Dahlia’s do not like a heavy frost so if you have decided to lift them, your dahlia tubers will usually keep for a while with no problems. We recommend using a cardboard box for storage as this will let them breathe as using plastics can cause the tubers to sweat and rot.
Here are some additional tips:
- Curing: Before storing, let the divided tubers dry in a well-ventilated area, away from direct sunlight, for about a week. This process, known as curing, helps harden the tubers and reduces the risk of rot during storage.
- Labelling: If you have multiple dahlia varieties, it’s a good idea to label each tuber or group of tubers with the variety name or colour to avoid confusion when replanting.
- Packing: Place the tubers in boxes or containers filled with slightly moistened peat moss, vermiculite, or sand. Ensure that the tubers are not touching each other to prevent the spread of any potential diseases.
- Storage Conditions: Store the containers in a cool, dark, and frost-free place, ideally at a temperature of 4-10°C. Basements, cellars, or garages can be suitable storage locations, provided they remain frost-free.
- Check Periodically: Throughout the winter, periodically check the tubers for any signs of rot or shrivelling. If you notice a tuber starting to shrivel, lightly mist the storage medium to increase humidity. If you find a rotten tuber, remove it immediately to prevent the spread of disease.
- Replanting: When spring arrives and the threat of frost has passed, your tubers will be ready to be replanted in the garden. Before planting, inspect the tubers one last time, discarding any that show signs of rot or disease.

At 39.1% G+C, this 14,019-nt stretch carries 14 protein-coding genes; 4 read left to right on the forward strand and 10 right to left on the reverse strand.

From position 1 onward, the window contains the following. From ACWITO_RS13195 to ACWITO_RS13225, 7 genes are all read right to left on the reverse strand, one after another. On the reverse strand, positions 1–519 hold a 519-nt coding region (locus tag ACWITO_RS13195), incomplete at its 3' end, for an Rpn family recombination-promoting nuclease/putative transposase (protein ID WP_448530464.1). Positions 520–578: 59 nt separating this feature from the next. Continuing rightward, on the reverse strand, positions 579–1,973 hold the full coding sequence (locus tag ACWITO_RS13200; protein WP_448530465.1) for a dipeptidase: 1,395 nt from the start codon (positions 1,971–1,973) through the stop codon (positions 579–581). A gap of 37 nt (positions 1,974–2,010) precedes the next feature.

Read More: How to Overwinter Dahlia’s in Pots
Dahlia bulbs (tubers) are extremely low maintenance and do not really take much in the way of looking after them. As long as you let the leaves continue to grow after the flower has gone, they will still be able to store enough energy to flower the next spring. Many people will just mow over the leaves once the flower has gone but this is not a good idea as you will end up with stunted dahlias the next spring and that is if they even grow at all. If you need to lift and store your dahlia tubers, it is not too difficult either providing you follow the steps that we have laid out for you, you will have beautiful dahlias year after year.
Garden Doctor Tips
“Replant stored tubers in early spring once the ground has thawed!”
“Do not forget to leave the foliage in the ground until it dies back on its own. The tubers need the foliage for photosynthesis!”
“Over time, dahlia clusters will expand. Lift and separate the tubers every 3 years and plant a few elsewhere to establish new clusters!”
“If storing dahlia tubers for winter, check on them every 4 weeks to ensure that none of them have rotted and gone mushy, if any have, throw them away immediately!”
Frequently Asked Questions
How many years do dahlia bulbs last?
Dahlia bulbs do not really like to be out of the ground but those that are in storage and cared for properly will last around 12 months before they require planting.
Do you have to dig up dahlia bulbs every year?
No, dahlias do not need to be lifted every year. Dahlias will do fine being in the ground through the winter although it is a good idea to lift bulbs every 3 or 4 years to separate the bulb clusters.
Can dahlia bulbs be left in pots?
Yes, dahlia bulbs can be left in pots as long as they are planted deep enough and are protected from heavy frost.
Trevor Wright is not just a seasoned horticulturist; he’s the esteemed Garden Doctor. With a BSc in Horticulture and years of hands-on experience in the soil, Trevor has become a trusted mentor for all things gardening. As the founder of Garden Doctor, he’s committed to clarifying the intricacies of gardening, offering straightforward advice that’s rooted in years of practice. His writing is a garden of how-tos, savvy insights, and comprehensive guides that enable individuals to nurture and grow their garden dreams. When he’s not knee-deep in garden beds, Trevor is at his keyboard passing on his green-thumbed wisdom to budding gardeners, ensuring that the legacy of sustainable and joyful gardening blossoms far and wide.